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By KELIN DILLON

Mexico’s Federal Electricity Commission (CFE) admitted to falsifying a report used to explain the power outage on Dec. 28, that left millions of Mexicans without power.

Over 10.3 million Mexicans were affected by the Dec. 28 outage, said the CFE.

The same day, Manuel Bartlett, CEO of the CFE, claimed there was no damage to the country’s electrical system, and assured the public that there was no economic loss brought upon by the blackout.

The state-owned electricity company denied that the event took place because of any incompetence within the organization. Instead, it presented a report on the blackout on Dec. 30, claiming a large brush fire near Tamaulipas was responsible for the widespread outages.

Officials in Tamaulipas filed a complaint against the CFE following the ordeal, claiming the report released by the agency was forged.

Now, after publicly admitting to the fabrication on Jan. 5., top authorities within the CFE are blaming lower level employees for falsifying the controversial report.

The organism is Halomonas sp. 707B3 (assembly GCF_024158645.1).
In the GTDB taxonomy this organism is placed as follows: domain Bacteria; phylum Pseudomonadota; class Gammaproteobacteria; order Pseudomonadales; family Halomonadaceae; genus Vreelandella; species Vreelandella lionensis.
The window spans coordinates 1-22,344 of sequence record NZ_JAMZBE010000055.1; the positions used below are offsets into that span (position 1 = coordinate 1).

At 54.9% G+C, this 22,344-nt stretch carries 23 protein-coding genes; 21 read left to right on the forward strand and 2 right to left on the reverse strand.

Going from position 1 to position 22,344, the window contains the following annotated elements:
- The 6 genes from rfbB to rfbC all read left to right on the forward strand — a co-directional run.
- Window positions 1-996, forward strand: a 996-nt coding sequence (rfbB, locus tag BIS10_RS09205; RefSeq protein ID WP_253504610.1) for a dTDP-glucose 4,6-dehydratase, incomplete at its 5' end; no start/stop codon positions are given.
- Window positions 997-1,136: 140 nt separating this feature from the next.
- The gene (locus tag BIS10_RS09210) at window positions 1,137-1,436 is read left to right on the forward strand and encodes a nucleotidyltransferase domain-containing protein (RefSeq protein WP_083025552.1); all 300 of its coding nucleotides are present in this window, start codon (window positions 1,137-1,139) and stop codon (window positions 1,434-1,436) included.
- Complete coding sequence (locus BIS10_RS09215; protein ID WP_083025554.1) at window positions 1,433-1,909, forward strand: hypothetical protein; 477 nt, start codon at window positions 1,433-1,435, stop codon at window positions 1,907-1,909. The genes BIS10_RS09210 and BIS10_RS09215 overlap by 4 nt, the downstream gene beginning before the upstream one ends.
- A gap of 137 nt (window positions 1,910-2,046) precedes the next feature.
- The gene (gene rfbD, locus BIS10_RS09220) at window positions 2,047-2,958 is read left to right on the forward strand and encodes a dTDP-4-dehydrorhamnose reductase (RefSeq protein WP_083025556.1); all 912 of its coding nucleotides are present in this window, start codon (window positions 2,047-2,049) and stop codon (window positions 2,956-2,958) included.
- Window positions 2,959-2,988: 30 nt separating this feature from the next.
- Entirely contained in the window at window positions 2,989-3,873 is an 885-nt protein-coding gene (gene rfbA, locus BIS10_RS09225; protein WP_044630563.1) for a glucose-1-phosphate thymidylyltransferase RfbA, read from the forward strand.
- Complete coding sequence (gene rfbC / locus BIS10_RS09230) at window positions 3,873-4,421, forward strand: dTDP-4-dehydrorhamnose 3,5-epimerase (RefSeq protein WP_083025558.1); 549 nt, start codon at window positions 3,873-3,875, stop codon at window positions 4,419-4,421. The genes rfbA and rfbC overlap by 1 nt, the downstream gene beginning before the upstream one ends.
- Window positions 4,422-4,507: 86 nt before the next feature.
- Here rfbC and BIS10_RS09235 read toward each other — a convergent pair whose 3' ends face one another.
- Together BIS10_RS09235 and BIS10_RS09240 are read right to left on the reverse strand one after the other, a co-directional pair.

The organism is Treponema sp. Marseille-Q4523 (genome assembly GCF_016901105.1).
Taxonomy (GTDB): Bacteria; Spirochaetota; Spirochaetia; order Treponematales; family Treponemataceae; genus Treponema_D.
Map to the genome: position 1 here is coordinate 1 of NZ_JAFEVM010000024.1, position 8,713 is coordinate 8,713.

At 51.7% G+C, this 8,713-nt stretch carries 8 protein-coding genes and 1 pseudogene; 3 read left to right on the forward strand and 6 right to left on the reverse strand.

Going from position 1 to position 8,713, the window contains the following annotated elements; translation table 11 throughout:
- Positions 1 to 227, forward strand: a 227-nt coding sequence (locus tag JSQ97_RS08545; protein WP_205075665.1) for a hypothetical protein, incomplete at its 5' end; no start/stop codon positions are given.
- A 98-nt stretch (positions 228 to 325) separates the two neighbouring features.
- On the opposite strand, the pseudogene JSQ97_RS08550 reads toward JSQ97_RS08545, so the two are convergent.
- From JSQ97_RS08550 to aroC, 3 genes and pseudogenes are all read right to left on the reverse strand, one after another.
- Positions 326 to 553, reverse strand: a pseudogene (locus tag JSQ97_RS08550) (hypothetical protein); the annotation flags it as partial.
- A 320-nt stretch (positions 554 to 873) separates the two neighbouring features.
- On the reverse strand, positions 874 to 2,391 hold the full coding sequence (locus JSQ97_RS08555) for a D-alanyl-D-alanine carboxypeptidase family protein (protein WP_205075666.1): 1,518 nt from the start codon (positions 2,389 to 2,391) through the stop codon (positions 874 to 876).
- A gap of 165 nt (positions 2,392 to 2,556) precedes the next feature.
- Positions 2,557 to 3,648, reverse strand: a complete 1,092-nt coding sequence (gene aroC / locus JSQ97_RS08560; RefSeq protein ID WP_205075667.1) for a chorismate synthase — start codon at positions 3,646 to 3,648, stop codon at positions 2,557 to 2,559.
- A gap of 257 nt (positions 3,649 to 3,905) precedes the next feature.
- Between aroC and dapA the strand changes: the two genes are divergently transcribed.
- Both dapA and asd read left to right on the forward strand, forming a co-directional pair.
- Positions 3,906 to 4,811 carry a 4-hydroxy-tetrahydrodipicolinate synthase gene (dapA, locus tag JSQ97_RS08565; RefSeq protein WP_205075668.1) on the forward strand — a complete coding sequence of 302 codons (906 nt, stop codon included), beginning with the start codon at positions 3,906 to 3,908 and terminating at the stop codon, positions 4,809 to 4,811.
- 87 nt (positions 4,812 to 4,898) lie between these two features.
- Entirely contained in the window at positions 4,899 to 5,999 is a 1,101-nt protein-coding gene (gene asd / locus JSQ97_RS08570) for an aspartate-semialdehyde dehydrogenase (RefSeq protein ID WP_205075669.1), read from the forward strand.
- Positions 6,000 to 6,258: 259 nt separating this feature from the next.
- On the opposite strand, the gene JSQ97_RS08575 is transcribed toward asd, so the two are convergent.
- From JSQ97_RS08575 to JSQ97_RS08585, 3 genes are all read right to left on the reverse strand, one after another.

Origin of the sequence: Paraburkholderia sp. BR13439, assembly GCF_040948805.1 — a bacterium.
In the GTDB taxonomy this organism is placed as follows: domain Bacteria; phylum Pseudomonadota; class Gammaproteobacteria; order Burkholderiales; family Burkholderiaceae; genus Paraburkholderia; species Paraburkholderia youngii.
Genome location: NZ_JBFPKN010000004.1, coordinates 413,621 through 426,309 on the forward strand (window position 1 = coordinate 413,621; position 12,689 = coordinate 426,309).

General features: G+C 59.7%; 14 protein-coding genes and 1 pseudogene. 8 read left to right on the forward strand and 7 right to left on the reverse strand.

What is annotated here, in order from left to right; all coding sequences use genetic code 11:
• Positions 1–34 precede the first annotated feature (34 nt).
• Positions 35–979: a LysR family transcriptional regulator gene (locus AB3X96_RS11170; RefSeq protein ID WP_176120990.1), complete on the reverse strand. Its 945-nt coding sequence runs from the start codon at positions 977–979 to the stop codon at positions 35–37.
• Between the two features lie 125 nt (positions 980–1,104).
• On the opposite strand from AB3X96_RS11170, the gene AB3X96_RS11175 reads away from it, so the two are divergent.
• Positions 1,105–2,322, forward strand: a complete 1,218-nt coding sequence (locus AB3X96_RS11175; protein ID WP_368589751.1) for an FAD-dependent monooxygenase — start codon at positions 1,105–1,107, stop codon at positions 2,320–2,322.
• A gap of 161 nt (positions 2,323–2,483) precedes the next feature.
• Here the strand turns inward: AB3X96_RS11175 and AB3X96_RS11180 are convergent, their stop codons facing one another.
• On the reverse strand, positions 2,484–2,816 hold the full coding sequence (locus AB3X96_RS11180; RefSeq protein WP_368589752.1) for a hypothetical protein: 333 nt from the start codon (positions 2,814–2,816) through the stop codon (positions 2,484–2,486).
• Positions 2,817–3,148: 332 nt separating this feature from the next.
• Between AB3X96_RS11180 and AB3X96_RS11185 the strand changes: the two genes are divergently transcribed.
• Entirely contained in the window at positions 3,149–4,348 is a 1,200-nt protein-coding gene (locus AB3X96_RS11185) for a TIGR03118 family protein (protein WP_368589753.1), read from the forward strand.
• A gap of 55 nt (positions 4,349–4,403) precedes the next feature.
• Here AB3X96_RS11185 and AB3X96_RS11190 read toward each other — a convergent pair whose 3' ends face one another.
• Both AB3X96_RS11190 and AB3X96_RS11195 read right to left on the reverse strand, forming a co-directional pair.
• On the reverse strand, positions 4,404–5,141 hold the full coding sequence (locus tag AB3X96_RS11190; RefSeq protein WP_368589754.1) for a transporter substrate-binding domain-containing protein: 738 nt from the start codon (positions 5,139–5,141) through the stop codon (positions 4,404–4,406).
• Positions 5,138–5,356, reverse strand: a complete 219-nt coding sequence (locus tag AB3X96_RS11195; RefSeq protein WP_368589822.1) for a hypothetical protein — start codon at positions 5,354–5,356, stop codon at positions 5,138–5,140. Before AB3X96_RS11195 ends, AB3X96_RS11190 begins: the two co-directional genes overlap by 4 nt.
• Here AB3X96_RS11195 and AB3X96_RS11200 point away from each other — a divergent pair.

“The reactions around this falsified document should be investigated,” said Bartlett. “Of course, people will bear responsibilities for circulating this falsified document.”

Mexican President Andrés Manuel López Obrador (AMLO) addressed the scandal during his daily press conference the morning of Wednesday, Jan. 6, saying that the CFE owning up to their mistake is a good thing as it helps government agencies avoid complacency and maintain honesty with the public.

AMLO said the next step will be for the CFE to clarify the true cause of the fire, and reassured the nation that despite last month’s event, “the electrical system is working well.”

Notwithstanding, throughout the day Wednesday, there were reported sporadic electricity cutoffs and temporary blackouts in various parts of Mexico City and in several states.

…Jan. 7, 2021

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